Obfuscations of Bird Painters

In Australia, one of the best-known Cayleys is not connected with the Cayley baronets: he is Neville William Cayley, a prolific painter of Australian birds and wildlife and author of what was, I think, the most popular Australian bird guide, editions of which were published over several decades – What Bird is That? (It was first published in 1931 and reissued as late as 1991.) But Neville William Cayley and his father – another bird painter, Neville Henry Peniston (or Penniston) Cayley – seem to have laid a number of false trails about the family origins.

Many sources state that Neville Henry Peniston Cayley was born in Dover, or on a ship off the town, and some add that his father was a sea captain. These stories appear to have emanated from Neville Henry Peniston Cayley himself, and his death certificate gives the place of his birth as “at sea off Dover”. Neville William Cayley himself is reported to have told an amateur historian that his paternal grandfather bought his way out of the Royal Navy.

The birth in or off Dover is a myth. And there is no evidence that Neville Henry Peniston Cayley’s father served in the Royal Navy.

Several other factors suggest that there may have been a deliberate concealment of the facts relating to the family origins. First, a trail seems to have been laid to suggest that he came to Australia in about 1880, a date given in a number of sources. A few sources give the immigration year as 1882. In fact it was 1877 (several of Neville Henry Peniston Cayley’s siblings came with him). Second, on arrival in Australia, the surname spelling was changed from Caley to Cayley. It has been stated that this was to distance the family from genteel Caley connections: this seems improbable, given the fact that so many Cayleys were linked to the Cayley baronets. Third, there was confusion about the date of Neville Henry Peniston’s birth: it is shown as 1853 in his death certificate but was in fact 1854. Finally, art catalogues etc give his third name variously as Peniston and Pennington.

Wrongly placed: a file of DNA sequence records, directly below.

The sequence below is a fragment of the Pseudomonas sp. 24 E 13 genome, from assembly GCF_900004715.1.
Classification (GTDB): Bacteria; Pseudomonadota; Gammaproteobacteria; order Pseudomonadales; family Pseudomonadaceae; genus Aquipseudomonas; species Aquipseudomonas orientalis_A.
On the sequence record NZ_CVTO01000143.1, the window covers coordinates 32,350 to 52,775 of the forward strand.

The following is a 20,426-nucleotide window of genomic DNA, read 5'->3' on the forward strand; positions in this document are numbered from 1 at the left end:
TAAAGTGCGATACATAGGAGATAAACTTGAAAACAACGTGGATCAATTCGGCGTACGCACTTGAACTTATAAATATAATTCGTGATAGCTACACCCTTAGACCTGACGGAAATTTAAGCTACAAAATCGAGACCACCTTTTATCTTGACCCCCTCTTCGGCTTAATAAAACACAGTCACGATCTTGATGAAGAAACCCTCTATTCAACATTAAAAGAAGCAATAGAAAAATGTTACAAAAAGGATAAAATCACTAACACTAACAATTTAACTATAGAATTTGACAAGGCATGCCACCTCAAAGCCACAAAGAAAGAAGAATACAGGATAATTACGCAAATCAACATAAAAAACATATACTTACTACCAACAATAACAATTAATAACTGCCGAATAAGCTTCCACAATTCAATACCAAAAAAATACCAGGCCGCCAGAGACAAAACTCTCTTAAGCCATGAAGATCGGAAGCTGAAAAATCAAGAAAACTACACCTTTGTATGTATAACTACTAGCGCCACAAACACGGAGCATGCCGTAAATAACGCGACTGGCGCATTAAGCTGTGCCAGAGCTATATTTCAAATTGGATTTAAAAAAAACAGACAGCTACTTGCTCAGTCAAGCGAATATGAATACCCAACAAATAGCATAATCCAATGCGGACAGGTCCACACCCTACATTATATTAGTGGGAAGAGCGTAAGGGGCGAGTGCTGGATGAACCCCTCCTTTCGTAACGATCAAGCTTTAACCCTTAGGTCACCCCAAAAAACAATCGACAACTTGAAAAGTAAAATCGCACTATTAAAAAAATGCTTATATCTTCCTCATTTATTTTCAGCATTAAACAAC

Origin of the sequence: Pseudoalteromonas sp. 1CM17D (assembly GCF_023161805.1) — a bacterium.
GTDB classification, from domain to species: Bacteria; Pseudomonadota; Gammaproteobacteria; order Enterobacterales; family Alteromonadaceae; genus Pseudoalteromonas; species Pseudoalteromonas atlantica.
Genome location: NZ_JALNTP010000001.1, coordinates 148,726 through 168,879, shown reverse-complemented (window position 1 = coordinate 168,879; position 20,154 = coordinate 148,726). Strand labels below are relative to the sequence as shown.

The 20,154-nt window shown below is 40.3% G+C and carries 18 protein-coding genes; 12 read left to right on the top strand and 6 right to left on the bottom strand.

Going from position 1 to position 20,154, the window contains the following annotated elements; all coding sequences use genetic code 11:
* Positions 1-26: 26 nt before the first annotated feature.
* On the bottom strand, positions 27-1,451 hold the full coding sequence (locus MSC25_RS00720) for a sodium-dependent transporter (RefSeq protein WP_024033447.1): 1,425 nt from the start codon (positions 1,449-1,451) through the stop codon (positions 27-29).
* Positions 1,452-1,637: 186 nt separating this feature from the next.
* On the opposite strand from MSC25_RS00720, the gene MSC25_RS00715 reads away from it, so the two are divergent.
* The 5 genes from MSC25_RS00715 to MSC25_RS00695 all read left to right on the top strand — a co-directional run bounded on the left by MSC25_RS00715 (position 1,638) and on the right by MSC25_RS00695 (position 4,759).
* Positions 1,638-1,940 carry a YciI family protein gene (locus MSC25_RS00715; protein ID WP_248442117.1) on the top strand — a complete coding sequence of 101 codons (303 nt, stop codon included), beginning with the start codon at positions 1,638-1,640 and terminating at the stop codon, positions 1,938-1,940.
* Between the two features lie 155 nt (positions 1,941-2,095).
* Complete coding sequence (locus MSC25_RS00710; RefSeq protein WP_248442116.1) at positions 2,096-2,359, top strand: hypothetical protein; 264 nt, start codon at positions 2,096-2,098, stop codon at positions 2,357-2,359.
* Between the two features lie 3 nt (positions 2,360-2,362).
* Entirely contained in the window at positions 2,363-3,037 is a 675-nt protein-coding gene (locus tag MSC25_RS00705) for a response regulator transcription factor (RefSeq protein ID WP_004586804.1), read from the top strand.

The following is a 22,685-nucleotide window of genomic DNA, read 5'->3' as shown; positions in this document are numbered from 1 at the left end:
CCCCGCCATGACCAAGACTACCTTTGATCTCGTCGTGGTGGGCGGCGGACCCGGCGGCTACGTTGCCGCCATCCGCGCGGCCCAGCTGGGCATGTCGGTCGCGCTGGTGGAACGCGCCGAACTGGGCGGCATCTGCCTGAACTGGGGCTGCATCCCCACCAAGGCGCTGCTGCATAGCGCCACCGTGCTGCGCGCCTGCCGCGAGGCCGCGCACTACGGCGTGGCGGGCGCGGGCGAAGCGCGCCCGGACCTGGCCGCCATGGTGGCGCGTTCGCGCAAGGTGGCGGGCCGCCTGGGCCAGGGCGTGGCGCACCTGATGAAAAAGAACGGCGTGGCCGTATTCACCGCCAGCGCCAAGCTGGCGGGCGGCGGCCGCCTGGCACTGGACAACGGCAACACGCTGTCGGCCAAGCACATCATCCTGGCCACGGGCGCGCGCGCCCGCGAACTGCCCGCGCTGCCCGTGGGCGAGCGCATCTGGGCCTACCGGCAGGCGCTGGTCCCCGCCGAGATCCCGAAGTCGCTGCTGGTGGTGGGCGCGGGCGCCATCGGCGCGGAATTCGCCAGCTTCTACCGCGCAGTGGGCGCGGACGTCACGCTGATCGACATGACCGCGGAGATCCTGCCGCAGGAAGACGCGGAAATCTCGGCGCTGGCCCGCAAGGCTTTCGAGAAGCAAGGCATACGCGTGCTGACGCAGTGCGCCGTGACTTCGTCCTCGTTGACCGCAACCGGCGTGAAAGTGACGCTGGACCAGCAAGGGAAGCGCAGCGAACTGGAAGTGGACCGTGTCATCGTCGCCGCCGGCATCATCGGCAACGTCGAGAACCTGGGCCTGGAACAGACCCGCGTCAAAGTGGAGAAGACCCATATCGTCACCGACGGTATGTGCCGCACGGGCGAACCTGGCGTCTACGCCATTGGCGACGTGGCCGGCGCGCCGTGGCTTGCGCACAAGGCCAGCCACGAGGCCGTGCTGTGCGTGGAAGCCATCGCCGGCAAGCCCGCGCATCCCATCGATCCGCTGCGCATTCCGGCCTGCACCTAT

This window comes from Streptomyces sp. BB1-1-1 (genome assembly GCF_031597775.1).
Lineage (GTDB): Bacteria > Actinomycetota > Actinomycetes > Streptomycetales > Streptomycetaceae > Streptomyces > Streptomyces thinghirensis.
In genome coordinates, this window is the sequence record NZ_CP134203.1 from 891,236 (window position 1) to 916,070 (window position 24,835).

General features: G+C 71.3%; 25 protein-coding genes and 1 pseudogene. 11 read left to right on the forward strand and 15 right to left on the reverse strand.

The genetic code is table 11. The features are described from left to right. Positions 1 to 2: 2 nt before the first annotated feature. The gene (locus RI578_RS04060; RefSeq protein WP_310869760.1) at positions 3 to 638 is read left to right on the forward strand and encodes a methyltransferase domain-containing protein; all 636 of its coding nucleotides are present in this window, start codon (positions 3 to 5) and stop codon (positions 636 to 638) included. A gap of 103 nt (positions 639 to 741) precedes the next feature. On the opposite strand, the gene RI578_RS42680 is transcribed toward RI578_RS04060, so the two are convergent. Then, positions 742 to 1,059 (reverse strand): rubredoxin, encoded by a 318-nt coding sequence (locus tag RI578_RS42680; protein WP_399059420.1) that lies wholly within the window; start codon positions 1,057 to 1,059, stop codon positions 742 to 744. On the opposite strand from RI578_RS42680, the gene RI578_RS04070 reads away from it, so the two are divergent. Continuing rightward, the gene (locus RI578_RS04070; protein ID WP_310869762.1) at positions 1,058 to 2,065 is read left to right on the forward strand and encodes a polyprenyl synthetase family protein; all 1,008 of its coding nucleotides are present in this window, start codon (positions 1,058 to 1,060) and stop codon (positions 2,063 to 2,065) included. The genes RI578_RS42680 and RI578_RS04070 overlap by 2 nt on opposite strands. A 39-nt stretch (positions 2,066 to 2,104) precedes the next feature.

The facts are firmly established. Birth, baptismal and census records show that Neville Henry Cayley was born and baptised in Norwich with the names Neville Henry Penniston Caley; his father was a silk mercer, Nathaniel Caley, who died in Norwich in 1867; and in 1871 he himself was working as an assistant draper in Norwich.

Neville Henry Peniston Cayley had a reputation as a hard-drinker, and it is possible that he was given to inebriated romancing about his origins. But my suspicious mind wonders whether there was a deliberate attempt to conceal the facts: whether something happened in Norwich which precipitated his emigration, along with two of his sisters and two of his brothers, to Australia and which he wanted to conceal or distance himself from. Is there some disreputable secret? Was there a big quarrel which split the family? If anyone can throw light on this, I would love to hear!



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